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Human lungs, fish air bladders evolved from common ancestor: study

It has long been believed that the lungs of land vertebrates like us humans evolved from "swim bladders" -- gas-filled sacs in bony fish that help them adjust their depth. However, newly published research by a team including scientists at Jikei University School of Medicine in Tokyo shows that swim bladders and land vertebrate lungs both evolved from the primitive lungs of a common ancestor.

    Most fish have a swim bladder, which they can expand and contract to help them rise and descend in the water. In his revolutionary work "On the Origin of Species" (1859), British naturalist Charles Darwin wrote that the lungs of land vertebrates evolved from fish swim bladders.

    Jikei University medical school professor Masataka Okabe and other members of the research team believe that the prehistoric fish species polypterus -- thought to be the most ancient ancestor of modern bony fish and which can still be found in the wild today -- may be the origin point of both swim bladders and land vertebrate lungs.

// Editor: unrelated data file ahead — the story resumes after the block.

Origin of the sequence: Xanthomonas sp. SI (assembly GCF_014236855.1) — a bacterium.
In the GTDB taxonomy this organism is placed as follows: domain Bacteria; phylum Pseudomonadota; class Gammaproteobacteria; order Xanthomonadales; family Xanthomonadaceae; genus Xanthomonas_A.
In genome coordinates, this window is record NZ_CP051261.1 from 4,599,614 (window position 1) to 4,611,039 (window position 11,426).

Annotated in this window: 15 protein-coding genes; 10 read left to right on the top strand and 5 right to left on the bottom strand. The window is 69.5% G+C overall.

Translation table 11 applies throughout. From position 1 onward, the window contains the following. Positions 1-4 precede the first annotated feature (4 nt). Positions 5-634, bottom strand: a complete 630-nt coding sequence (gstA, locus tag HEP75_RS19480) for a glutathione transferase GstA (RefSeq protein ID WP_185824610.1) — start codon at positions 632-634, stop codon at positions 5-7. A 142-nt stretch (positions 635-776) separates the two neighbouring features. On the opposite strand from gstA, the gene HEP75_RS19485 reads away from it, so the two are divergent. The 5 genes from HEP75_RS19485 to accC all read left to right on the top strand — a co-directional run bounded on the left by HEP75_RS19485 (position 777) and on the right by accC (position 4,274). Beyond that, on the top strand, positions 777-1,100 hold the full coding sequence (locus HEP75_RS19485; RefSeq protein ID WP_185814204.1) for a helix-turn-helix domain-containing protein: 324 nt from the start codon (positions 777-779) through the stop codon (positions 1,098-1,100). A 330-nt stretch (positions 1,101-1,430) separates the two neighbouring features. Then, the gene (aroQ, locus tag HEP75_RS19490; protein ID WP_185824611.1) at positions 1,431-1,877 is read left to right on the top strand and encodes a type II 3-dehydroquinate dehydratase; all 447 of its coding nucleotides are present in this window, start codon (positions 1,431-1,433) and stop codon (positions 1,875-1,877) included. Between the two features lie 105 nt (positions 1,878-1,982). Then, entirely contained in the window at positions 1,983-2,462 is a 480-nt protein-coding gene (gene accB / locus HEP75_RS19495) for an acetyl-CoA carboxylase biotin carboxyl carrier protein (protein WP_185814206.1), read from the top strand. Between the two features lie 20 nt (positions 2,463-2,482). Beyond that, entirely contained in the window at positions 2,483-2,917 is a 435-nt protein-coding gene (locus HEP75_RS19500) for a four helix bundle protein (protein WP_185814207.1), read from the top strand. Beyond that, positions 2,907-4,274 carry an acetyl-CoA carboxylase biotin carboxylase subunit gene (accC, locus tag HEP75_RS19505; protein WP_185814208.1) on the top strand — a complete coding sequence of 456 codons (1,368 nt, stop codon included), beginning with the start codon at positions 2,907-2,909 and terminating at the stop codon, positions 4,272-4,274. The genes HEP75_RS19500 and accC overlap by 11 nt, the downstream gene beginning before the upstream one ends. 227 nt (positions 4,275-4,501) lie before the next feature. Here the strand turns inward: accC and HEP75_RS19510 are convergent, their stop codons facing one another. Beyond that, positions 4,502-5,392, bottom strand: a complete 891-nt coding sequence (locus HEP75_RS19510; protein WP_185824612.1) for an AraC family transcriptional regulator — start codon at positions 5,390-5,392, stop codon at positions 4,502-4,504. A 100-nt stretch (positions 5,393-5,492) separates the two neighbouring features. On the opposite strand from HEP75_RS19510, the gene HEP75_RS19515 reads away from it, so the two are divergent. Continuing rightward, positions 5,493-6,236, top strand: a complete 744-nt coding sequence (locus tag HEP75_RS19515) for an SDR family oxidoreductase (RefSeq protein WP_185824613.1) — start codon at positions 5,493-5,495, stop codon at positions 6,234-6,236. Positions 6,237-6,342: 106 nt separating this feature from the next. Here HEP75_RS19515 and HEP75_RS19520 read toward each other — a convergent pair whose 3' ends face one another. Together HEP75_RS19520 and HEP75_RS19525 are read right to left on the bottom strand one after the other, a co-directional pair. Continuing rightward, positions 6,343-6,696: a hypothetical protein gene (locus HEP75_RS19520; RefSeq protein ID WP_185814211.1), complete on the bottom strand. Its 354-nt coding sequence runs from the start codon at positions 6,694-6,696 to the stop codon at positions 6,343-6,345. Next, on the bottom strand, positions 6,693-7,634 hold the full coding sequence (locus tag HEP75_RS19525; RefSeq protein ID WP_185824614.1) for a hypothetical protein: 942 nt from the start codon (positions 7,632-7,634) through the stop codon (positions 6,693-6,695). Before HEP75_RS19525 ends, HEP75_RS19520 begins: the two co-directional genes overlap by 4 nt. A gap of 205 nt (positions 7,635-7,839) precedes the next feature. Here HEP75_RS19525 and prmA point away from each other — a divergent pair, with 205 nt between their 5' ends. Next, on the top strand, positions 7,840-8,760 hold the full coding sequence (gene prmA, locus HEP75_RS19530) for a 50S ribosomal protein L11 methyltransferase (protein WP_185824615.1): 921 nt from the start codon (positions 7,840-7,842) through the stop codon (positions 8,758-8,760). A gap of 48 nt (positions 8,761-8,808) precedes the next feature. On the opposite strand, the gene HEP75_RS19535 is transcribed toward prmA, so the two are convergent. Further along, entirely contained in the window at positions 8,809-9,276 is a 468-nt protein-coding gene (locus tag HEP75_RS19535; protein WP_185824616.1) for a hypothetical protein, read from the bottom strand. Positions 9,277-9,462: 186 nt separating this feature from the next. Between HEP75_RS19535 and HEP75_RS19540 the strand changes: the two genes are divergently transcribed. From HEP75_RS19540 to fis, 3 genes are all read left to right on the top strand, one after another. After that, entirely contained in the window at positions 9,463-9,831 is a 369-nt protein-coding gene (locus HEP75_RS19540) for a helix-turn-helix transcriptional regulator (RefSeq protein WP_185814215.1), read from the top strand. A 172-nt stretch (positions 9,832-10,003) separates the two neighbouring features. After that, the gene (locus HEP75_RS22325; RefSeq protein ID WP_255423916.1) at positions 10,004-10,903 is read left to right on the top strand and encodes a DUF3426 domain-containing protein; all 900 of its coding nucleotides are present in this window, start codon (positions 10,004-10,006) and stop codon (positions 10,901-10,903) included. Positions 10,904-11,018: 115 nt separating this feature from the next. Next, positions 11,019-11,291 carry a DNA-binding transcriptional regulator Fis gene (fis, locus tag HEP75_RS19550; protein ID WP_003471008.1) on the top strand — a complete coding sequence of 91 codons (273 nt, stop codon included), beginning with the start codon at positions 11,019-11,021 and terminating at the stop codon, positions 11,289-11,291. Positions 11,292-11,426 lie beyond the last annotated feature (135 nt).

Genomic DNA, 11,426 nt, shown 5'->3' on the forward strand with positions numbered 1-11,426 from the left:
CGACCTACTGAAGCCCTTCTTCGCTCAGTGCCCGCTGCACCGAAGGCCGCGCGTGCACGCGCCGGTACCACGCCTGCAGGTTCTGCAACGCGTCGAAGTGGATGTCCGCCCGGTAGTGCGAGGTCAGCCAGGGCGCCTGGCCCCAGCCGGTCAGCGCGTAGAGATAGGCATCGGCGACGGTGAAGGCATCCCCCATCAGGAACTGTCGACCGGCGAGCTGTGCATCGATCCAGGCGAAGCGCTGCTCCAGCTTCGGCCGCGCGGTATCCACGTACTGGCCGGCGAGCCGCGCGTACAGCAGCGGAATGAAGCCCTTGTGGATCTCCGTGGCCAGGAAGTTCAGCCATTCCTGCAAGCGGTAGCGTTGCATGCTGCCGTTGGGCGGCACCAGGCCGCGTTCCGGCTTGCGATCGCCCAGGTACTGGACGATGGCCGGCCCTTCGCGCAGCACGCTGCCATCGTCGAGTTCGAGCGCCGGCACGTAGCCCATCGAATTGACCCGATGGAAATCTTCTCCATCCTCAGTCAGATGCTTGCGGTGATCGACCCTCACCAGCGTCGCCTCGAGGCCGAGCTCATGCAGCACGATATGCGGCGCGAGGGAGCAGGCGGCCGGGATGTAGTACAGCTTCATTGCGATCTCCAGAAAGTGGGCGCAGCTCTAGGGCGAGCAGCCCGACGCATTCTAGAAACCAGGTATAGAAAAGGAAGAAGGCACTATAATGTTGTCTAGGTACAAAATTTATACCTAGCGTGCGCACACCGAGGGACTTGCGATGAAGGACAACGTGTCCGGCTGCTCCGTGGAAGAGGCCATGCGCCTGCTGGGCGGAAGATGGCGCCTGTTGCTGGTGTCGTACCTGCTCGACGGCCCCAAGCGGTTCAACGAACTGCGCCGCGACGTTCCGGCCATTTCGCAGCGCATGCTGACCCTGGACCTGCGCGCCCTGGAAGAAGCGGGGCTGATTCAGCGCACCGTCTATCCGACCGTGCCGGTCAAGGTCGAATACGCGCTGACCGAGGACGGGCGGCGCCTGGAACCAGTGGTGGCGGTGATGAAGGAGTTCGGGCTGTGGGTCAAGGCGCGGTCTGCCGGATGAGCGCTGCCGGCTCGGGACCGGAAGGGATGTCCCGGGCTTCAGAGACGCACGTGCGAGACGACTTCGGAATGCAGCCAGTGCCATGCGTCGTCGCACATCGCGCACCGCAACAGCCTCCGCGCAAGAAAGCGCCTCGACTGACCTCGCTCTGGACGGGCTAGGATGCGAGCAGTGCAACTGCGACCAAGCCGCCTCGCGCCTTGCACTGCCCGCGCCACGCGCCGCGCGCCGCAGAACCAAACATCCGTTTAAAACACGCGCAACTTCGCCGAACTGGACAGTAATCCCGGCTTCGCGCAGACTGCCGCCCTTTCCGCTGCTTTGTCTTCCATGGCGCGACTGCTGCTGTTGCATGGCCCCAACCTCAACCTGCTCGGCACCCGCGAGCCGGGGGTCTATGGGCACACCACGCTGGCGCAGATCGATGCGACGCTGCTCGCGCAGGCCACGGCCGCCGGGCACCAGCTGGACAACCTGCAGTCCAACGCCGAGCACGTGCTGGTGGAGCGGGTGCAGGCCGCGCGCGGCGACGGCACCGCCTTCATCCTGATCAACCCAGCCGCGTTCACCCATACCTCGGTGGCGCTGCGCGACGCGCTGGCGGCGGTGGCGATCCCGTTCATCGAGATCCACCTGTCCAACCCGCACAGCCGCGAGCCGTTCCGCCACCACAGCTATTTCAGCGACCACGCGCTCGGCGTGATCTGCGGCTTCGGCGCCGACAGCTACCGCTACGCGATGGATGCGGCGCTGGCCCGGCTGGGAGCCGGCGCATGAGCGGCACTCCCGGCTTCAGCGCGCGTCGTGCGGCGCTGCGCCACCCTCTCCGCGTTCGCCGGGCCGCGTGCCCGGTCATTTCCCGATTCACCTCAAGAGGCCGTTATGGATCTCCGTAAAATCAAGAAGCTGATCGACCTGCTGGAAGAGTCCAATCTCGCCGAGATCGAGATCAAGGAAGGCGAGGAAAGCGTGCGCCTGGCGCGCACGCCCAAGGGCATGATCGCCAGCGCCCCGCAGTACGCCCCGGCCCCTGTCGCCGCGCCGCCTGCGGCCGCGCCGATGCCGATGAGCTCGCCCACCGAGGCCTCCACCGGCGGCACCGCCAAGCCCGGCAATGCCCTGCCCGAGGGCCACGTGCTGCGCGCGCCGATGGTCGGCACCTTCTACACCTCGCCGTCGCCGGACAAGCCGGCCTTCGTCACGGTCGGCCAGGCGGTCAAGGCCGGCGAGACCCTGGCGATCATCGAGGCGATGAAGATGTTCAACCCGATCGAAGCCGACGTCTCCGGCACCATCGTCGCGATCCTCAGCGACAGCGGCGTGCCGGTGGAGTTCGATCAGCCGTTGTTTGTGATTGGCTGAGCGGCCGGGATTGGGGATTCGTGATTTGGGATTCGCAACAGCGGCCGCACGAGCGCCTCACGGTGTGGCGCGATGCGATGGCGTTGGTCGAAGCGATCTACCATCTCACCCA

Polypterus have lungs, not a swim bladder, and the team found that these lungs grow and develop in much the same way as those of land vertebrates. Furthermore, three DNA sections indispensable for growing lungs behave the same way in both polypterus and land vertebrates, leading the research team to conclude that both types of animals develop lungs using the same genetic mechanism.

    Based on these observations it appears that land vertebrate lungs did not evolve when fish first began venturing onto land, but that these fish had primitive lungs already -- lungs predating swim bladders, the team concluded.

    "You can say that human lungs and the swim bladders in regular fish actually evolved from the primitive lungs of a common ancestor," Okabe commented.

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